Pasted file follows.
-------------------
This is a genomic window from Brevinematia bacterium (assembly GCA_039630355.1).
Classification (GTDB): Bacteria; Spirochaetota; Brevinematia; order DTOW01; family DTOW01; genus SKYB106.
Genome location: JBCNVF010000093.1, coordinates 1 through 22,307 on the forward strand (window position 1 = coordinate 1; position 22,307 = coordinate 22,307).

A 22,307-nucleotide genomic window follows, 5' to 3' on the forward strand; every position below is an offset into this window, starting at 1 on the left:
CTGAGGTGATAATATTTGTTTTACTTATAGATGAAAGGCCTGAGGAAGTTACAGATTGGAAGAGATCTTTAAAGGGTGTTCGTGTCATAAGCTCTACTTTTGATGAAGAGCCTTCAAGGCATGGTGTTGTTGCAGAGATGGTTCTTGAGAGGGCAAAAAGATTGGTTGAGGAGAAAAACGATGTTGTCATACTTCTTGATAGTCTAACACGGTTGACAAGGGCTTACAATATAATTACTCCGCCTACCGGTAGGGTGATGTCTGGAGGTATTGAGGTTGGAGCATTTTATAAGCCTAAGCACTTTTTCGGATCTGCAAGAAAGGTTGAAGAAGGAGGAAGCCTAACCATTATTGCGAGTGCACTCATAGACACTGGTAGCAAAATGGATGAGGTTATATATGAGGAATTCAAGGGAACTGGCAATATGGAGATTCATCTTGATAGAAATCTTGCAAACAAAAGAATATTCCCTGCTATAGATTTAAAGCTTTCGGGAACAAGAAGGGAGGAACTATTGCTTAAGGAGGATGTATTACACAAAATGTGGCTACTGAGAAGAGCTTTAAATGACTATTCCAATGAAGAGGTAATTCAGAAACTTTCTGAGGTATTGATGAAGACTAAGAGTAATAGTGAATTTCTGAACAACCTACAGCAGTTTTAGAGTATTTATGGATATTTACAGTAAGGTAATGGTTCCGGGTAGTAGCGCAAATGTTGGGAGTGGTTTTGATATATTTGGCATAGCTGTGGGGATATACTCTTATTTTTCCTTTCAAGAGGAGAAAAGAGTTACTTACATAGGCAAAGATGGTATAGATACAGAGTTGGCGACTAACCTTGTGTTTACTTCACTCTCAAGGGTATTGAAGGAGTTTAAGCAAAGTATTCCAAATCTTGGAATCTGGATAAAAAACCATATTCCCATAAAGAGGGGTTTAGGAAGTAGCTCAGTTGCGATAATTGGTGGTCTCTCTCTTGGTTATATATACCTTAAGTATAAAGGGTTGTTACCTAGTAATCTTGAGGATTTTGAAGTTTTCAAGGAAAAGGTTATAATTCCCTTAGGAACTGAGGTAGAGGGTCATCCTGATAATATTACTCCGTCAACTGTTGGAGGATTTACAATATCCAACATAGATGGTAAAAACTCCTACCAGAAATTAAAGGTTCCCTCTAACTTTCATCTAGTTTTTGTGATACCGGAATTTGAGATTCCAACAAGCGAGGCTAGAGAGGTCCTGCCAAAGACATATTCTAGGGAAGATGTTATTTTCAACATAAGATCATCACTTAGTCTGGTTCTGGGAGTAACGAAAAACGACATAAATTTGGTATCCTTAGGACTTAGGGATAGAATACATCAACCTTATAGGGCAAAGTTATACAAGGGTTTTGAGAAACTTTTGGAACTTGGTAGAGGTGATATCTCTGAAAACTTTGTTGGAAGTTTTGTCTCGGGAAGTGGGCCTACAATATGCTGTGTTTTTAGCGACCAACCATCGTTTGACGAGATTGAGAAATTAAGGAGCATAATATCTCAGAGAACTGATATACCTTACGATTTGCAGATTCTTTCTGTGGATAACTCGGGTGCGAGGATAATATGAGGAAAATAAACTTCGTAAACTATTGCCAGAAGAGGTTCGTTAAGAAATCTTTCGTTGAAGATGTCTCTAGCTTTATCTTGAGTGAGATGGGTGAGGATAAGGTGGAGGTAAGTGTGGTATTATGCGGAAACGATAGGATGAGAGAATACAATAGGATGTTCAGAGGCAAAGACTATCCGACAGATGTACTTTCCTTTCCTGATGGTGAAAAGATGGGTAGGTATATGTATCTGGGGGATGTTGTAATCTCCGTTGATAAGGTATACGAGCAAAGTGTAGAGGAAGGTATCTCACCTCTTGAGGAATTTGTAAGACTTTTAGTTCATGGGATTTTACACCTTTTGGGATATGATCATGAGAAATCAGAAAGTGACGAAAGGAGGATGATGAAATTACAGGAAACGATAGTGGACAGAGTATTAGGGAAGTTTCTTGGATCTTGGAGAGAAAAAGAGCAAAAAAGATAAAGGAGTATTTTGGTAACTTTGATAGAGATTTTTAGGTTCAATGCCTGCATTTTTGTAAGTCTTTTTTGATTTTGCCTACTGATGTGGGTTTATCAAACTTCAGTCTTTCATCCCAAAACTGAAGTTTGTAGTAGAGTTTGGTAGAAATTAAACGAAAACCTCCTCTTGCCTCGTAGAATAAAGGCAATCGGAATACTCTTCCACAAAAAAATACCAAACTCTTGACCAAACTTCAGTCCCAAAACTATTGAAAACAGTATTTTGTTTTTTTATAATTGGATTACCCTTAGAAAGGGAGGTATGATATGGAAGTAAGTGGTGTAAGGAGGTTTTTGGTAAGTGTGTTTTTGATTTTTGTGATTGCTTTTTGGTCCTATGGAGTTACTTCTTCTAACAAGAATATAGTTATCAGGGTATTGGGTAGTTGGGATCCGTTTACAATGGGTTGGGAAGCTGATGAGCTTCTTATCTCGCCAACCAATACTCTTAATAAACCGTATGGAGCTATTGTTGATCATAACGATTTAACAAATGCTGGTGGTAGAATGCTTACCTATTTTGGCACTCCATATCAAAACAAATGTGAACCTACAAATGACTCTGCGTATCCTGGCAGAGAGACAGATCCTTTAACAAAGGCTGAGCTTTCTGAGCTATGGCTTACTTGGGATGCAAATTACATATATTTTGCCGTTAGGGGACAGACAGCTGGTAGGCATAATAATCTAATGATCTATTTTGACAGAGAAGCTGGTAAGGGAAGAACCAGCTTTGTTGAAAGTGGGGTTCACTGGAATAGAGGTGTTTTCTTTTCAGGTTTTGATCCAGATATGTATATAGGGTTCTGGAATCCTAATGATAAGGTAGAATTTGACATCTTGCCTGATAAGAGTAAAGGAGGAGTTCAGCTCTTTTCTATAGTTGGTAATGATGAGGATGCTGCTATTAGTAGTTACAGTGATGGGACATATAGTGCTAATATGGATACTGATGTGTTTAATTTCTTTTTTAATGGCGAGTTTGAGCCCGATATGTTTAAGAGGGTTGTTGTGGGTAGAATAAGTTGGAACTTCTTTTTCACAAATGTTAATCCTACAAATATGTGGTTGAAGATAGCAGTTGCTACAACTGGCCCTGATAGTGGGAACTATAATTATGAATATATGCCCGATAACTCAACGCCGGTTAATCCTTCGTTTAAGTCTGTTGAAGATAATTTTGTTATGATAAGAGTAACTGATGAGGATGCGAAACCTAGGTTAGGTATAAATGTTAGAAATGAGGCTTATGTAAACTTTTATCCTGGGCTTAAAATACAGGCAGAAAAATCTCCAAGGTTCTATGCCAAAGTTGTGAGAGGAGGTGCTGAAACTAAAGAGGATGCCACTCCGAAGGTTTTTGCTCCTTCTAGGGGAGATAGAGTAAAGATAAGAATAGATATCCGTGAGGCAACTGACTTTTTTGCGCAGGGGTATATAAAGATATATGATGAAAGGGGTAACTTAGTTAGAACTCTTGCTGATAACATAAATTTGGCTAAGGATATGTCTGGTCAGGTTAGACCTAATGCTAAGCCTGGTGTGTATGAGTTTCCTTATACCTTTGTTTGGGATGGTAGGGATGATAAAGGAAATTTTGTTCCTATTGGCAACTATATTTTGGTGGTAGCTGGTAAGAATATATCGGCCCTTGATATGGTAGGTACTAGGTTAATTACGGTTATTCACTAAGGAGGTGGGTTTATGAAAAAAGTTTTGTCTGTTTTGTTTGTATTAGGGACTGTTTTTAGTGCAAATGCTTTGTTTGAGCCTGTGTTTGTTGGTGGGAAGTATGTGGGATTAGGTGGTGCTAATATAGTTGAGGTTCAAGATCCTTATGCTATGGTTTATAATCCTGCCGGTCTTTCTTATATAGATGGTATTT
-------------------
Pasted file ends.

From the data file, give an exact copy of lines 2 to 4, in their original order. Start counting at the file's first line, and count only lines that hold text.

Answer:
Classification (GTDB): Bacteria; Spirochaetota; Brevinematia; order DTOW01; family DTOW01; genus SKYB106.
Genome location: JBCNVF010000093.1, coordinates 1 through 22,307 on the forward strand (window position 1 = coordinate 1; position 22,307 = coordinate 22,307).

A 22,307-nucleotide genomic window follows, 5' to 3' on the forward strand; every position below is an offset into this window, starting at 1 on the left: